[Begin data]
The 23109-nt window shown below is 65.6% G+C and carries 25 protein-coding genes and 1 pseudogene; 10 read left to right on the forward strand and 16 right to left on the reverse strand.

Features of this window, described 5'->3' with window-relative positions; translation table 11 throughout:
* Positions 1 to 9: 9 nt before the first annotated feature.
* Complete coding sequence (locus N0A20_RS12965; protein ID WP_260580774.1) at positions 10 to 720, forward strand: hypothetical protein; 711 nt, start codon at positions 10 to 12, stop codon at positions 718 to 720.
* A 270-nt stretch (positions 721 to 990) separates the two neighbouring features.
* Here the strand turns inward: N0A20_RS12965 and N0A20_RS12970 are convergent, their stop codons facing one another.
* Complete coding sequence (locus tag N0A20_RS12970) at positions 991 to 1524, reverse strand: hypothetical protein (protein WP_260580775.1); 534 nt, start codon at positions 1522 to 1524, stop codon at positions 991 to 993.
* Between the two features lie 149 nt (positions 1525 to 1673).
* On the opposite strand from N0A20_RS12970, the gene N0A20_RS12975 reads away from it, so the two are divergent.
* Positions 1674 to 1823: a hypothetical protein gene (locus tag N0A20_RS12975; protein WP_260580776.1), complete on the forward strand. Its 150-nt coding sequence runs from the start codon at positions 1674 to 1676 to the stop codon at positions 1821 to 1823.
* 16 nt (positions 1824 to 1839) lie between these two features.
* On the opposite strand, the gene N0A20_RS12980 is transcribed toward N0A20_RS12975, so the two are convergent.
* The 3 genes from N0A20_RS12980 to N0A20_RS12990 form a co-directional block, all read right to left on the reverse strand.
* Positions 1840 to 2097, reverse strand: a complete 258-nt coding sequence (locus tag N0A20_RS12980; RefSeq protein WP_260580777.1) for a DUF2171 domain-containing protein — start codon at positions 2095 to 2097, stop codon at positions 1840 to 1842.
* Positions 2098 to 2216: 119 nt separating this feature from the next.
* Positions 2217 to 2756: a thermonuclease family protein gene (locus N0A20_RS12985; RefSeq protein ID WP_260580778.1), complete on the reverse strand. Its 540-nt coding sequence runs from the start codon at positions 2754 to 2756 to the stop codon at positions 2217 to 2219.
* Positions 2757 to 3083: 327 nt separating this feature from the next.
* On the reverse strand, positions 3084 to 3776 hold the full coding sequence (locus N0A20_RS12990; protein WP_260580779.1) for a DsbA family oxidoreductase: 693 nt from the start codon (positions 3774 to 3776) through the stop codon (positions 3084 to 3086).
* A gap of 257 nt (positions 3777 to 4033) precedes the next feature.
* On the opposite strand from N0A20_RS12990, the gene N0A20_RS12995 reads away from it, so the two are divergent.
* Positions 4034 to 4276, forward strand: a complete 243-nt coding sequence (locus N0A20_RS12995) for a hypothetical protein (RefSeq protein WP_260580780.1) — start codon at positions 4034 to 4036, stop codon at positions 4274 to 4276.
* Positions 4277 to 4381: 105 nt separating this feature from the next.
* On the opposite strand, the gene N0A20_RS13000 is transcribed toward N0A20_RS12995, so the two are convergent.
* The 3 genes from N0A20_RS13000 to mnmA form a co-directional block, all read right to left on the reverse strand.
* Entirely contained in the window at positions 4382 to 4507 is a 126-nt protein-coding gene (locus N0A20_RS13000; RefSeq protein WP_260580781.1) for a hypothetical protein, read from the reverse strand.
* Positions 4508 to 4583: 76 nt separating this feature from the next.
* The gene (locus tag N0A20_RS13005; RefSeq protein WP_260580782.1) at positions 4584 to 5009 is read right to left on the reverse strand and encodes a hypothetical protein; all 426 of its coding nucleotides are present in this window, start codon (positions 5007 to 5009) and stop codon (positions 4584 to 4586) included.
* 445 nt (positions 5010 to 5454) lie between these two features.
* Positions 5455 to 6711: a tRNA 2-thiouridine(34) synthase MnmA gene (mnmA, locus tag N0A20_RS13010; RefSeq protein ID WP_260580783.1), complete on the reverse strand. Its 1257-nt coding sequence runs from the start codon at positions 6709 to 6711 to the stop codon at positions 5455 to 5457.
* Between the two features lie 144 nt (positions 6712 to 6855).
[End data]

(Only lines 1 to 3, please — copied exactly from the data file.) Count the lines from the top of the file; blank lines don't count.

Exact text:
The 23109-nt window shown below is 65.6% G+C and carries 25 protein-coding genes and 1 pseudogene; 10 read left to right on the forward strand and 16 right to left on the reverse strand.

Features of this window, described 5'->3' with window-relative positions; translation table 11 throughout:
* Positions 1 to 9: 9 nt before the first annotated feature.